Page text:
Posted by on April 26, 2019 6:10 pm
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By Roger Bate

 

When former US President George W. Bush announced the President’s Malaria Initiative (PMI) in 2005, nearly a million people were dying from malaria each year—most of them young children in sub-Saharan Africa. Today is World Malaria Day, and it’s a good time to take stock of progress.

 

In the 1990s and the early years of this century, international and US national health aid programs were poorly funded and focused more on advising nations how to combat the disease, through workshops and “technical assistance,” than on providing the actual interventions required to halt or treat infections. In a fractious and sometimes hostile environment, critics including myself, testified in numerous Congressional hearings arguing that the status quo was great for US government employees and consultants but not for patients. In an effort to improve matters and project soft power and “compassionate conservatism,” the Bush White House acted.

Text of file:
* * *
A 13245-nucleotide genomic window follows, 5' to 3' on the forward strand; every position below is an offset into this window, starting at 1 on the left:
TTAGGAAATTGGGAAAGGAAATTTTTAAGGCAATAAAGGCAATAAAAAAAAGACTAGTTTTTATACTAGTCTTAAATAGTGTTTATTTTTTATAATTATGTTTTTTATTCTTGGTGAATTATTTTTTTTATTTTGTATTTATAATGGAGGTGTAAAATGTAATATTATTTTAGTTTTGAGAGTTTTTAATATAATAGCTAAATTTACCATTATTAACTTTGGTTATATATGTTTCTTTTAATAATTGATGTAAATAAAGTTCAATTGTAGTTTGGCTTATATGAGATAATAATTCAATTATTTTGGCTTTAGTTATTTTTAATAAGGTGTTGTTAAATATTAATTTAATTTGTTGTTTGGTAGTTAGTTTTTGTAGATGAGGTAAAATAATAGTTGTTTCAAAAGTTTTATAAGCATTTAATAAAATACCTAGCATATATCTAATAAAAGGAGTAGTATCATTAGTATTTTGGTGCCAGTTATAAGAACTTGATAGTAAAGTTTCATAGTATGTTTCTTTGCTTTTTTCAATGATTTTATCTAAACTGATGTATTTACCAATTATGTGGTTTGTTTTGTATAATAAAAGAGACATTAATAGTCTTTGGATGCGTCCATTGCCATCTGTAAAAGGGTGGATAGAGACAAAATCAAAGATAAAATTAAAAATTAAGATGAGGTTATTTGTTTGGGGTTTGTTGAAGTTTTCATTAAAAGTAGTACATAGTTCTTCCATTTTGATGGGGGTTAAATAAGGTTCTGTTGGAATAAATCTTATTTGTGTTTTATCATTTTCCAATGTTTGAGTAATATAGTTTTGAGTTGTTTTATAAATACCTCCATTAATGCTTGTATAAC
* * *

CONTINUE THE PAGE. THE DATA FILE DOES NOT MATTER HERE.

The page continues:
In the years since the implementation of the PMI and the contemporaneous acceleration of the Global Fund to Fight HIV/AIDS, TB & Malaria, malaria mortality numbers have more than halved. The rising African population over that period makes the reduction even more impressive. In 2017 fewer than 436,000 people died, according to the World Health Organization (WHO). As a percentage of the global population, that is probably the lowest malaria death rate in history.

 

Mortality Incidence: Deaths per 100,000 at Risk in Africa